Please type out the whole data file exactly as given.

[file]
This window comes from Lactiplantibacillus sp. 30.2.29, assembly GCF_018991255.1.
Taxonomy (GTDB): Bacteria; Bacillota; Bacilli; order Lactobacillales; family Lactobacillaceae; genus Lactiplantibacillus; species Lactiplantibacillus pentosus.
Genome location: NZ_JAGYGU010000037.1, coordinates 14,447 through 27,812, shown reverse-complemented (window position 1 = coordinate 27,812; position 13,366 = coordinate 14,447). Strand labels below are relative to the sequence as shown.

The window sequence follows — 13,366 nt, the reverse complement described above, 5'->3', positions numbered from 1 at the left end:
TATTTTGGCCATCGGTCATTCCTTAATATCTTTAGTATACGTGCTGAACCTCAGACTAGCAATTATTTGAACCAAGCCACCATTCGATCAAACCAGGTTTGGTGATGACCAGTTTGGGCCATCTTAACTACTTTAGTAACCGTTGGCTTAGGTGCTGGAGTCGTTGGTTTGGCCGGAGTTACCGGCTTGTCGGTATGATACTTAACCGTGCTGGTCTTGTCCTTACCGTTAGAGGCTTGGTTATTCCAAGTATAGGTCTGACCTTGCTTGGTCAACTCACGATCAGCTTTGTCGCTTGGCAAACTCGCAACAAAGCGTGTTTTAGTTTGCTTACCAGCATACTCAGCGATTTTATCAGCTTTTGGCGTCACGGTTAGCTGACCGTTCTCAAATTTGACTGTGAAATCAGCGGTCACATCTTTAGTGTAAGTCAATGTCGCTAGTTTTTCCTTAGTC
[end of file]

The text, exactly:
This window comes from Lactiplantibacillus sp. 30.2.29, assembly GCF_018991255.1.
Taxonomy (GTDB): Bacteria; Bacillota; Bacilli; order Lactobacillales; family Lactobacillaceae; genus Lactiplantibacillus; species Lactiplantibacillus pentosus.
Genome location: NZ_JAGYGU010000037.1, coordinates 14,447 through 27,812, shown reverse-complemented (window position 1 = coordinate 27,812; position 13,366 = coordinate 14,447). Strand labels below are relative to the sequence as shown.

The window sequence follows — 13,366 nt, the reverse complement described above, 5'->3', positions numbered from 1 at the left end:
TATTTTGGCCATCGGTCATTCCTTAATATCTTTAGTATACGTGCTGAACCTCAGACTAGCAATTATTTGAACCAAGCCACCATTCGATCAAACCAGGTTTGGTGATGACCAGTTTGGGCCATCTTAACTACTTTAGTAACCGTTGGCTTAGGTGCTGGAGTCGTTGGTTTGGCCGGAGTTACCGGCTTGTCGGTATGATACTTAACCGTGCTGGTCTTGTCCTTACCGTTAGAGGCTTGGTTATTCCAAGTATAGGTCTGACCTTGCTTGGTCAACTCACGATCAGCTTTGTCGCTTGGCAAACTCGCAACAAAGCGTGTTTTAGTTTGCTTACCAGCATACTCAGCGATTTTATCAGCTTTTGGCGTCACGGTTAGCTGACCGTTCTCAAATTTGACTGTGAAATCAGCGGTCACATCTTTAGTGTAAGTCAATGTCGCTAGTTTTTCCTTAGTC